Outer skirt 14 includes an inwardly angled upper portion 20 and a more upright, generally cylindrical lower portion 22. Lower skirt portion 22 is provided as a protective cover for sanitary reasons to prevent dirt and debris from accumulating on the neck region of the bottle. At the upper edge of angled skirt portion 20 is provided a raised perimeter bead 23 that defines an area for applying a stick-on label over opening 18. Raised perimeter bead 23 also provides a point of application for an applicator to press cap 10 onto a bottle neck.
At the bottom edge of lower skirt 22 is provided an annular exterior bead 24 that extends around the lower peripheral edge of skirt 14. As discussed in more detail later, exterior bead 24 provides added rigidity at the lower portion of skirt 14 in order to prevent ovalization.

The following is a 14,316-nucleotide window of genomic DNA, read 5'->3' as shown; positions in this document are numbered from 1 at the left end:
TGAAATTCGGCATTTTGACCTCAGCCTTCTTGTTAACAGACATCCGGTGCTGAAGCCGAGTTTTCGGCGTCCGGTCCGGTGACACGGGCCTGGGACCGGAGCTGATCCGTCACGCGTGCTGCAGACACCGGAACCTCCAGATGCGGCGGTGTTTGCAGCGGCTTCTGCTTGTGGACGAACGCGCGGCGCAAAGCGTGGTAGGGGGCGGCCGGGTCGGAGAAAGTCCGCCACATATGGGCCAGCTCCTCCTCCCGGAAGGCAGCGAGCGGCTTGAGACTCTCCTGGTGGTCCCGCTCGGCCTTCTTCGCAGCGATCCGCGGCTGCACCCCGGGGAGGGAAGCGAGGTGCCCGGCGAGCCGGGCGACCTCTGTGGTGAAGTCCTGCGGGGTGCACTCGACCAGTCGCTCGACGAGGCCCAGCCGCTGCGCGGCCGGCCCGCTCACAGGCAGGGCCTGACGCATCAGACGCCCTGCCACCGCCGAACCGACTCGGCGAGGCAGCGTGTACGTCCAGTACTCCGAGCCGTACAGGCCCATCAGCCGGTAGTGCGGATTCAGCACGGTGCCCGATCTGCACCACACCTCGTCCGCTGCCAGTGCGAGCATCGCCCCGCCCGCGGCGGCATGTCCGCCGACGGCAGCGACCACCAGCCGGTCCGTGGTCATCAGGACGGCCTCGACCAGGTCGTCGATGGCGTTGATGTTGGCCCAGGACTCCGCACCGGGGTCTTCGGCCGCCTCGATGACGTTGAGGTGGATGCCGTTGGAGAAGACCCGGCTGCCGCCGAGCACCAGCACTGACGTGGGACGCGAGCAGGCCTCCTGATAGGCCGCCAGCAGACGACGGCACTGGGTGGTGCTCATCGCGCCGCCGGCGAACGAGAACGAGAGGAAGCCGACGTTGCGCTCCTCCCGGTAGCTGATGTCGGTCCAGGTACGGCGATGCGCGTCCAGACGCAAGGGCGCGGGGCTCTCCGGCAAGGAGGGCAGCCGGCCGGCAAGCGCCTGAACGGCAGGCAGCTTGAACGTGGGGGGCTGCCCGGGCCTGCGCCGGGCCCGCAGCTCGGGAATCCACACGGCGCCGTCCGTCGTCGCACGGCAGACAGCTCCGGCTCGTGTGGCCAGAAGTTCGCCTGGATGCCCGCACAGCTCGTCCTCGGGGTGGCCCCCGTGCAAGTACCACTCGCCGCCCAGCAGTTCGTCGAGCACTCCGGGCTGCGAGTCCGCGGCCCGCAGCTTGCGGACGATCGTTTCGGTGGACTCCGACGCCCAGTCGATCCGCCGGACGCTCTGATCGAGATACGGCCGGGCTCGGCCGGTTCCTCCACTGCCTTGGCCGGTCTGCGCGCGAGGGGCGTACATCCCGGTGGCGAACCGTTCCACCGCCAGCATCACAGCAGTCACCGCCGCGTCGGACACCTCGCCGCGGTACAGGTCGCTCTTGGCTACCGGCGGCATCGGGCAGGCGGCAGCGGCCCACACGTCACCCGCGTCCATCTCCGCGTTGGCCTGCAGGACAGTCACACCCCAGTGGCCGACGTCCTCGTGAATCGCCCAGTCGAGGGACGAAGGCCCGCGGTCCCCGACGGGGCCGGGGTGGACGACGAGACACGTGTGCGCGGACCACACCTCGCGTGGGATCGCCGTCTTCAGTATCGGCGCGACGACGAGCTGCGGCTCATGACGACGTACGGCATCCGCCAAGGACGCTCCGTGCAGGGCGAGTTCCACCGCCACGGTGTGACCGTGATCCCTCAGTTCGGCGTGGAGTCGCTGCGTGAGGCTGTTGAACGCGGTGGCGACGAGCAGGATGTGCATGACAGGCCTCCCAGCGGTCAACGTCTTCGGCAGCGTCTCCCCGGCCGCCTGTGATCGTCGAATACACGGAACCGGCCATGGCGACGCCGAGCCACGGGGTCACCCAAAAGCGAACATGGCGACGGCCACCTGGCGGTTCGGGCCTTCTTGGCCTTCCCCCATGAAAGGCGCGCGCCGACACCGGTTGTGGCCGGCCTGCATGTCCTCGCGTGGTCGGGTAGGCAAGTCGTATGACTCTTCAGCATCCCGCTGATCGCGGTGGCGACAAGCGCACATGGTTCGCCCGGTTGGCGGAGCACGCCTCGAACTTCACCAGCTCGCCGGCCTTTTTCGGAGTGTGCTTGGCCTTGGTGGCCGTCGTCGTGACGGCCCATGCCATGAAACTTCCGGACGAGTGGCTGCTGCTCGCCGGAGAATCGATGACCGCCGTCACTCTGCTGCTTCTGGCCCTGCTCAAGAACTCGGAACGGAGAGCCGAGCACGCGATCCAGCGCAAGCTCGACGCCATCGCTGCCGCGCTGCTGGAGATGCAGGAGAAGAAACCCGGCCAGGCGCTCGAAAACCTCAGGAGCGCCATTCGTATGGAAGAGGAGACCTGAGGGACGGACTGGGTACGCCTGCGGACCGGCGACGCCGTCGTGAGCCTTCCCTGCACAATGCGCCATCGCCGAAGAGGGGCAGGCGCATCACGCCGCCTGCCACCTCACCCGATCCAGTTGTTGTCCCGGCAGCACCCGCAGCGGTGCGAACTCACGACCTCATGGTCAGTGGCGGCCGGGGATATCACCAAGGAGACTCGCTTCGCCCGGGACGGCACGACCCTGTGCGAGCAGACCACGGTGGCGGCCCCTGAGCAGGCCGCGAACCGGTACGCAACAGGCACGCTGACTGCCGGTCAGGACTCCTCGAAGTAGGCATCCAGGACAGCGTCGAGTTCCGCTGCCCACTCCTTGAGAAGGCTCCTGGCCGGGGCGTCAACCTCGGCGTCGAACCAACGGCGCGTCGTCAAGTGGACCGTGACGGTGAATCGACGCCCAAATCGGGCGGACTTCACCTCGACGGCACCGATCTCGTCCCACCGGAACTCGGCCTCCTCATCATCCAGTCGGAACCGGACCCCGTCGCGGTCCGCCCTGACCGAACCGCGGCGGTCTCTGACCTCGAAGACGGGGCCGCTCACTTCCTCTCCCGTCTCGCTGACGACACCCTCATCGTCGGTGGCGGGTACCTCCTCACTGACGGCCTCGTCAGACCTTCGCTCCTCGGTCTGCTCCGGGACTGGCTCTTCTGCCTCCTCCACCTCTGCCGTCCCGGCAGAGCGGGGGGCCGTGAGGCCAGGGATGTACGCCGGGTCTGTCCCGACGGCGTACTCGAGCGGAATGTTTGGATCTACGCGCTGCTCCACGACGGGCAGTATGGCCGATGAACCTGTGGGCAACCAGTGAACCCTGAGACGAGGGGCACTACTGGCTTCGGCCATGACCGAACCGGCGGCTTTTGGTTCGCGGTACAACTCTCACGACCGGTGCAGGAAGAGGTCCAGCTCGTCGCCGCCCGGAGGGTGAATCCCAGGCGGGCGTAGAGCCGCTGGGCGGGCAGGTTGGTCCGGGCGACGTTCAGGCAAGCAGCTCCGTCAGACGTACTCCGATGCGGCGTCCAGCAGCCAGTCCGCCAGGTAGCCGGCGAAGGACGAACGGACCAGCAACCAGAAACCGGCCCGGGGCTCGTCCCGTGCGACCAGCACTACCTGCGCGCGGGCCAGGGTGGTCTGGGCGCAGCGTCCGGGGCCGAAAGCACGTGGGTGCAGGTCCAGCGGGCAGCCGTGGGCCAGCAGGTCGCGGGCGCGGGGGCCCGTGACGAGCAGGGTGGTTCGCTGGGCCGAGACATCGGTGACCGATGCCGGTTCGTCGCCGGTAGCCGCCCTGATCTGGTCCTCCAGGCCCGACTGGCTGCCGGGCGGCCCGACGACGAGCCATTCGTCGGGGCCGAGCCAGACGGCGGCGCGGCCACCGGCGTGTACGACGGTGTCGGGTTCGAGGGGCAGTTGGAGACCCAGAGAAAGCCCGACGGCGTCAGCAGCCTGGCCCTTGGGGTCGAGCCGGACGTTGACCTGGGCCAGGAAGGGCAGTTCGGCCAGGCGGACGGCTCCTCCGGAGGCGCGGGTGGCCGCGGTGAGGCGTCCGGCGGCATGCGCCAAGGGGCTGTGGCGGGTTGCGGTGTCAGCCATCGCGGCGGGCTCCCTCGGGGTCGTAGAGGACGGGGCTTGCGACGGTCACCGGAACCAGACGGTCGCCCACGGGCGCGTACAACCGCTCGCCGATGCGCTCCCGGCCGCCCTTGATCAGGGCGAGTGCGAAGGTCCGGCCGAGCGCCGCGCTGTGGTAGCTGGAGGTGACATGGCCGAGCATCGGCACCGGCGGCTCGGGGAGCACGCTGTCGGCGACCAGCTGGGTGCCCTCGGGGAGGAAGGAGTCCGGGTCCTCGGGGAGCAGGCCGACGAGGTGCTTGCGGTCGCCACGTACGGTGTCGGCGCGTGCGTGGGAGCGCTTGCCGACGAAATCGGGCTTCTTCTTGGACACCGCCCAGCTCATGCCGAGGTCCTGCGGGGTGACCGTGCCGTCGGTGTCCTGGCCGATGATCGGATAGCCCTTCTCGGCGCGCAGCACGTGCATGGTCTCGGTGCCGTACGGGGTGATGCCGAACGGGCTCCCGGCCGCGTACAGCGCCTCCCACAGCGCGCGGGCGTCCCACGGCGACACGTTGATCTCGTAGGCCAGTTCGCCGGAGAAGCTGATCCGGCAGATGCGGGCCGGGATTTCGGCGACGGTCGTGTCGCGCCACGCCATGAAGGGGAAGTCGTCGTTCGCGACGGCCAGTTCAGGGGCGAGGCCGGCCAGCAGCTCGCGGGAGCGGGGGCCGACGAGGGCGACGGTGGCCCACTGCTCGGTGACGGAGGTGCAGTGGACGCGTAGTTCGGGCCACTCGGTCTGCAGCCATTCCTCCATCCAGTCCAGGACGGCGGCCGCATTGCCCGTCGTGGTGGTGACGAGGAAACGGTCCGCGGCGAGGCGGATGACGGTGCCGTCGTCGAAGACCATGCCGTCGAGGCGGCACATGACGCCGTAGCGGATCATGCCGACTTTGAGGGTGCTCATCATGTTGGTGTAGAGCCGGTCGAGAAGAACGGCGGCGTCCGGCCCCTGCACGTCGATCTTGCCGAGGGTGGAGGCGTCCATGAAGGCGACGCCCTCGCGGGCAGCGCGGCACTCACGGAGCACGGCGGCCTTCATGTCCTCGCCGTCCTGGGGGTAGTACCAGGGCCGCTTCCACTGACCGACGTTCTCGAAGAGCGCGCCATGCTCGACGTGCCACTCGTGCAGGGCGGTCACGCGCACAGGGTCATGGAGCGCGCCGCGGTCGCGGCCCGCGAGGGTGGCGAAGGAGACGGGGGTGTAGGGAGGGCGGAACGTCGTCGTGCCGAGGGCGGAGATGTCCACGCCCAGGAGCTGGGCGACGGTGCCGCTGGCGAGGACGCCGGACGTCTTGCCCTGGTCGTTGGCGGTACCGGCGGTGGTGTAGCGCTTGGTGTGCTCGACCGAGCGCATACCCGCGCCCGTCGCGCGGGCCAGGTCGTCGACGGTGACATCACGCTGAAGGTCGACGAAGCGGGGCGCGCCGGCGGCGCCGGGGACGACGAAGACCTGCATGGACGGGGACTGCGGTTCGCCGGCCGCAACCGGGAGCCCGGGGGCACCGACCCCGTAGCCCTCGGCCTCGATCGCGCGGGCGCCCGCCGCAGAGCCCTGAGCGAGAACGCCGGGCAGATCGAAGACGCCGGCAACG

Cap 10 also includes a downwardly extending pull tab 26. Pull tab 26 includes a pair of side stiffening ribs 28, 30 and has a slight outward cant, formed during formation of the cap, which prevents the tab from interfering in mounting of cap 10 onto the neck of a container. Also, a pair of reduced thickness tear lines 32, 34 are provided, extending from the sides of pull tab 26 up into upper skirt 20. Tear line 34 extends farther up into angled upper skirt than does tear line 32. Tab 26 is provided in order to remove cap 10, either to mount the bottle onto a conventional dispenser that does not include a non-spill feature or to refill the bottle after the contents of the bottle have been dispensed.
Referring to FIG. 2, cap 10 further includes an internal annular locking bead 34 that extends around the interior wall of skirt 14 at the junction of angled upper skirt portion 20 and lower skirt portion 22. The preferable design of locking bead 20 is disclosed in co-pending application Ser. No. 09/169,220, entitled “Internal Locking Bead Design for Bottle Cap,” however, the present invention is not limited to a particular locking bead design. It is sufficient that the locking bead perform its function of securing the cap to the bottle.